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Title: Transcriptomic and proteomic changes from medium supplementation and strain evolution in high-yielding Clostridium thermocellum strains

Abstract

Clostridium thermocellum is a potentially useful organism for the production of lignocellulosic biofuels because of its ability to directly deconstruct cellulose and convert it into ethanol. Previously engineered C. thermocellum strains have achieved higher yields and titers of ethanol. These strains often initially grow more poorly than the wild type. Adaptive laboratory evolution and medium supplementation have been used to improve growth, but the mechanism(s) by which growth improves remain(s) unclear. Here, we studied (1) wild-type C. thermocellum, (2) the slow-growing and high-ethanol-yielding mutant AG553, and (3) the faster-growing evolved mutant AG601, each grown with and without added formate. We used a combination of transcriptomics and proteomics to understand the physiological impact of the metabolic engineering, evolution, and medium supplementation. Medium supplementation with formate improved growth in both AG553 and AG601. Expression of C1 metabolism genes varied with formate addition, supporting the hypothesis that the primary benefit of added formate is the supply of C1 units for biosynthesis. Expression of stress response genes such as those involved in the sporulation cascade was dramatically over-represented in AG553, even after the addition of formate, suggesting that the source of the stress may be other issues such as redox imbalances. The sporulation responsemore » is absent in evolved strain AG601, suggesting that sporulation limits the growth of engineered strain AG553. A better understanding of the stress response and mechanisms of improved growth hold promise for informing rational improvement of C. thermocellum for lignocellulosic biofuel production.« less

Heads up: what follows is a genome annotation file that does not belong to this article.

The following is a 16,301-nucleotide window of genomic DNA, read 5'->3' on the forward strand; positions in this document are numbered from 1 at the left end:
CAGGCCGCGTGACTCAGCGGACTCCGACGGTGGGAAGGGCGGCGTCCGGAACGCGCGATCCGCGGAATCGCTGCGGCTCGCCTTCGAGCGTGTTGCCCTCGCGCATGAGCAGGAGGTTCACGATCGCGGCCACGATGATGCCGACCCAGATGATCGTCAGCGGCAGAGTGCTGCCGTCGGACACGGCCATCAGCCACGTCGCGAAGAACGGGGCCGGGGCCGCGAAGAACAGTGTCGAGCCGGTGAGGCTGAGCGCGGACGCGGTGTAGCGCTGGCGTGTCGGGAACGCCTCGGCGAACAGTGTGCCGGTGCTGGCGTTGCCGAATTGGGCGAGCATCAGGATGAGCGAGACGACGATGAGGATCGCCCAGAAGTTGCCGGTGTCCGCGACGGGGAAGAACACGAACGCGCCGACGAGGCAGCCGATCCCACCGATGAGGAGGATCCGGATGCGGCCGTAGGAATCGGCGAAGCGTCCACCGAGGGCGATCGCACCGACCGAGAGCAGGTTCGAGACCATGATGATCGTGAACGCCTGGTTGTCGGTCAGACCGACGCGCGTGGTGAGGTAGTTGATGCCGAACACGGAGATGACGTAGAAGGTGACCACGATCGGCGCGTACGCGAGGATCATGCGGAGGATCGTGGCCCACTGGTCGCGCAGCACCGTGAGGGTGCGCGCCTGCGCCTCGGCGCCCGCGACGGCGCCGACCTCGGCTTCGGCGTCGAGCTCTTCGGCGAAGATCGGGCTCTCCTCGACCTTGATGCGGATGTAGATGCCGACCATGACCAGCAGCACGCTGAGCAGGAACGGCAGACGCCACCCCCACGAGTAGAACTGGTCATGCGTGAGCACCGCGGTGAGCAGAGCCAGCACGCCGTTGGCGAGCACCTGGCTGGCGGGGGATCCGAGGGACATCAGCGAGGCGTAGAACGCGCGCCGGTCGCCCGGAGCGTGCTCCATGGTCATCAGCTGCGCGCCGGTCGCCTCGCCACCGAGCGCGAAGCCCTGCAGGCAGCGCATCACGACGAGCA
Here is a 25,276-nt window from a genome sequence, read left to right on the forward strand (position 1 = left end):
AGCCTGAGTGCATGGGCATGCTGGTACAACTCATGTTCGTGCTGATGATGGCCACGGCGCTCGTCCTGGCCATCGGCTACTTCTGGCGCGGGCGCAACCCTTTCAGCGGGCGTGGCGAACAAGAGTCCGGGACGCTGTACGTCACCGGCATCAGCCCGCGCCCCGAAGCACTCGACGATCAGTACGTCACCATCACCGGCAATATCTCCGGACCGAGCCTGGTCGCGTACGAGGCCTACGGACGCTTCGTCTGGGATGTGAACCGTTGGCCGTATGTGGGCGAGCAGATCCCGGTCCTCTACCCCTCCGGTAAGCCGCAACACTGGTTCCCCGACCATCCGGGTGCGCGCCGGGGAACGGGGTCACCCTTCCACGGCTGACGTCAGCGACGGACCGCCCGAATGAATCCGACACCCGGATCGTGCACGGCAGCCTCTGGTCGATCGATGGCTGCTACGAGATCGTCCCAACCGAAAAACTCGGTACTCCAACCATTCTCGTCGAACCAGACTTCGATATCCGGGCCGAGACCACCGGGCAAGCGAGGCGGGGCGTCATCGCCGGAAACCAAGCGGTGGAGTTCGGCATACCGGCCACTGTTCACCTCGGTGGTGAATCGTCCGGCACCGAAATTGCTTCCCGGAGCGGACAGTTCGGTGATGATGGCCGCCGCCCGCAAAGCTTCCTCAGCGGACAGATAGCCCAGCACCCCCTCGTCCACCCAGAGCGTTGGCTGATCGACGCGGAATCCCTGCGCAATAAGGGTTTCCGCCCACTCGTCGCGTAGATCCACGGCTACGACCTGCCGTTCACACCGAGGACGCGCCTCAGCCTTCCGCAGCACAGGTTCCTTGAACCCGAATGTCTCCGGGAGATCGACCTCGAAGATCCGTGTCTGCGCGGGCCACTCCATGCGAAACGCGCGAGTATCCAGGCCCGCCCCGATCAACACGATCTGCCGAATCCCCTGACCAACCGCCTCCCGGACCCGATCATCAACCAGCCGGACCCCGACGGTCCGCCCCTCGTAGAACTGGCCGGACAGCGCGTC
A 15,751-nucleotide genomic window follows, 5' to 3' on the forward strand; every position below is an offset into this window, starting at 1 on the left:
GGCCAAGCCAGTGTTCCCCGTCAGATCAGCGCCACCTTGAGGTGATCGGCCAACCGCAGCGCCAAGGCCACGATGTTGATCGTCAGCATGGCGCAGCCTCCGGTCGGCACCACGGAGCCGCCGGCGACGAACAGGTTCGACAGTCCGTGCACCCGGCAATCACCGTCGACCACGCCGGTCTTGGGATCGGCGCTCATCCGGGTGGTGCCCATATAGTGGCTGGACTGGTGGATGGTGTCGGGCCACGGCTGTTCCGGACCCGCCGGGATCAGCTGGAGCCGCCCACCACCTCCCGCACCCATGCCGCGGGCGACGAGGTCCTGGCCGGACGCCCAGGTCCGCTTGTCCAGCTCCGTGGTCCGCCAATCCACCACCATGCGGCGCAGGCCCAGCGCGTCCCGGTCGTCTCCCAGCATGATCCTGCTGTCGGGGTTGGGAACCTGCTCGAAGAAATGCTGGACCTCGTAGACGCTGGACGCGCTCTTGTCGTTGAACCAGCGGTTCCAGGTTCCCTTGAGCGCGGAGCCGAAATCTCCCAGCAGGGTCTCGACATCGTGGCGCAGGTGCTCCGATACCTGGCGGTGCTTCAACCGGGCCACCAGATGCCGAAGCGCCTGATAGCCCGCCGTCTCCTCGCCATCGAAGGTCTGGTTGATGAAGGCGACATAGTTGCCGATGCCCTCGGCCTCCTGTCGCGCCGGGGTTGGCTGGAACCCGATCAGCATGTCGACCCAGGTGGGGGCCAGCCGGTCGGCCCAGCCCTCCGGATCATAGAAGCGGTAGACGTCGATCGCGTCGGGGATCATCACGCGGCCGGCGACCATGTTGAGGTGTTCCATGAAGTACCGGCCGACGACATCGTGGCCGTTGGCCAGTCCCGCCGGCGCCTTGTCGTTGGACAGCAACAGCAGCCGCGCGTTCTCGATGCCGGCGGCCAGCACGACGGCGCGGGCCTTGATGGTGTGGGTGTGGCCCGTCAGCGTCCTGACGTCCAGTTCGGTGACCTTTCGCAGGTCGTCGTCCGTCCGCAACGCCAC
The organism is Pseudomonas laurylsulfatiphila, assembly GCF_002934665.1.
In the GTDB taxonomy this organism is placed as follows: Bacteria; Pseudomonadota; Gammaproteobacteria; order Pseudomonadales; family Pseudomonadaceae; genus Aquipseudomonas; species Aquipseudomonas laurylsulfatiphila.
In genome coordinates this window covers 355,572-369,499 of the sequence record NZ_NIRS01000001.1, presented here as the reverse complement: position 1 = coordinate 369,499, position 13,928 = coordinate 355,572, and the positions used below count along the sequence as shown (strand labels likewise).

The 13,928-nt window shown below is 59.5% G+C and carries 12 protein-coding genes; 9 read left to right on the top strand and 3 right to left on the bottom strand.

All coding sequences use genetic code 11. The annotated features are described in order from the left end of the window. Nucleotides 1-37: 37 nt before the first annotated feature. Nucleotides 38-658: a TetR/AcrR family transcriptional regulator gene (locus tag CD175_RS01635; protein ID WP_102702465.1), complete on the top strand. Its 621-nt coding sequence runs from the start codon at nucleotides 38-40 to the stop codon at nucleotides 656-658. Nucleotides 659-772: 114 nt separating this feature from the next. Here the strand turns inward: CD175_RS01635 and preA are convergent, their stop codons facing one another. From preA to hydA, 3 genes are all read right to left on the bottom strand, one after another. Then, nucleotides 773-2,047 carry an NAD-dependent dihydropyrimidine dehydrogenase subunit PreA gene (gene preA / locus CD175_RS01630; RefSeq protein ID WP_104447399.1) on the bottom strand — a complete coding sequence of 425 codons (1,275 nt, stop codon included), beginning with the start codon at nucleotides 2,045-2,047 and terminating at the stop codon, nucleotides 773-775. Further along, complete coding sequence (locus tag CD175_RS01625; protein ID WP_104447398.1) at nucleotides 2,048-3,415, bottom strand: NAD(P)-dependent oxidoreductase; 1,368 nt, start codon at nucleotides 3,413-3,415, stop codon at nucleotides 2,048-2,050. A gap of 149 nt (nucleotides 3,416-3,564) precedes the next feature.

Authors:
; ; ; ; ; ; ;
Publication Date:
Research Org.:
Oak Ridge National Lab. (ORNL), Oak Ridge, TN (United States)
Sponsoring Org.:
USDOE Office of Science (SC), Biological and Environmental Research (BER) (SC-23)